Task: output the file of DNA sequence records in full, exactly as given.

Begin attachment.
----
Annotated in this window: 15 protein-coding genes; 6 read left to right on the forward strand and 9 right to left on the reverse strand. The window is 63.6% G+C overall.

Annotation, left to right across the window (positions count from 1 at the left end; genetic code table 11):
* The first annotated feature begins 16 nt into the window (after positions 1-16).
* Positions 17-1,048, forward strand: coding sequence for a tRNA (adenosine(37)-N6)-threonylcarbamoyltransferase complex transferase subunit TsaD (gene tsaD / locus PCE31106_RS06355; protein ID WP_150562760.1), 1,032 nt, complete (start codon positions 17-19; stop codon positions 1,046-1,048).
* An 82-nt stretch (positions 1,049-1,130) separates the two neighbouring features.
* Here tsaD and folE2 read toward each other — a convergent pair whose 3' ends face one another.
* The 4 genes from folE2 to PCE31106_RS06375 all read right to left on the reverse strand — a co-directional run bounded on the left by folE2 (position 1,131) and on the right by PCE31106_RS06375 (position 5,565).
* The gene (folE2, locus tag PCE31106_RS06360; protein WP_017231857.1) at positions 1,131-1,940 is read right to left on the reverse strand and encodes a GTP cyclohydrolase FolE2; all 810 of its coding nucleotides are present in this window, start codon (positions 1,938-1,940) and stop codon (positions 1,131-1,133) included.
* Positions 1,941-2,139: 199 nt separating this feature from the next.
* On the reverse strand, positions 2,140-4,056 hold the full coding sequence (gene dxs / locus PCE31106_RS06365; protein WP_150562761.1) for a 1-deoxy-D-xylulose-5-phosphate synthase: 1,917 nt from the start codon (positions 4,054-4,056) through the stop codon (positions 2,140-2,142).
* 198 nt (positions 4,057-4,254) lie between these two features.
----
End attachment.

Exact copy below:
Annotated in this window: 15 protein-coding genes; 6 read left to right on the forward strand and 9 right to left on the reverse strand. The window is 63.6% G+C overall.

Annotation, left to right across the window (positions count from 1 at the left end; genetic code table 11):
* The first annotated feature begins 16 nt into the window (after positions 1-16).
* Positions 17-1,048, forward strand: coding sequence for a tRNA (adenosine(37)-N6)-threonylcarbamoyltransferase complex transferase subunit TsaD (gene tsaD / locus PCE31106_RS06355; protein ID WP_150562760.1), 1,032 nt, complete (start codon positions 17-19; stop codon positions 1,046-1,048).
* An 82-nt stretch (positions 1,049-1,130) separates the two neighbouring features.
* Here tsaD and folE2 read toward each other — a convergent pair whose 3' ends face one another.
* The 4 genes from folE2 to PCE31106_RS06375 all read right to left on the reverse strand — a co-directional run bounded on the left by folE2 (position 1,131) and on the right by PCE31106_RS06375 (position 5,565).
* The gene (folE2, locus tag PCE31106_RS06360; protein WP_017231857.1) at positions 1,131-1,940 is read right to left on the reverse strand and encodes a GTP cyclohydrolase FolE2; all 810 of its coding nucleotides are present in this window, start codon (positions 1,938-1,940) and stop codon (positions 1,131-1,133) included.
* Positions 1,941-2,139: 199 nt separating this feature from the next.
* On the reverse strand, positions 2,140-4,056 hold the full coding sequence (gene dxs / locus PCE31106_RS06365; protein WP_150562761.1) for a 1-deoxy-D-xylulose-5-phosphate synthase: 1,917 nt from the start codon (positions 4,054-4,056) through the stop codon (positions 2,140-2,142).
* 198 nt (positions 4,057-4,254) lie between these two features.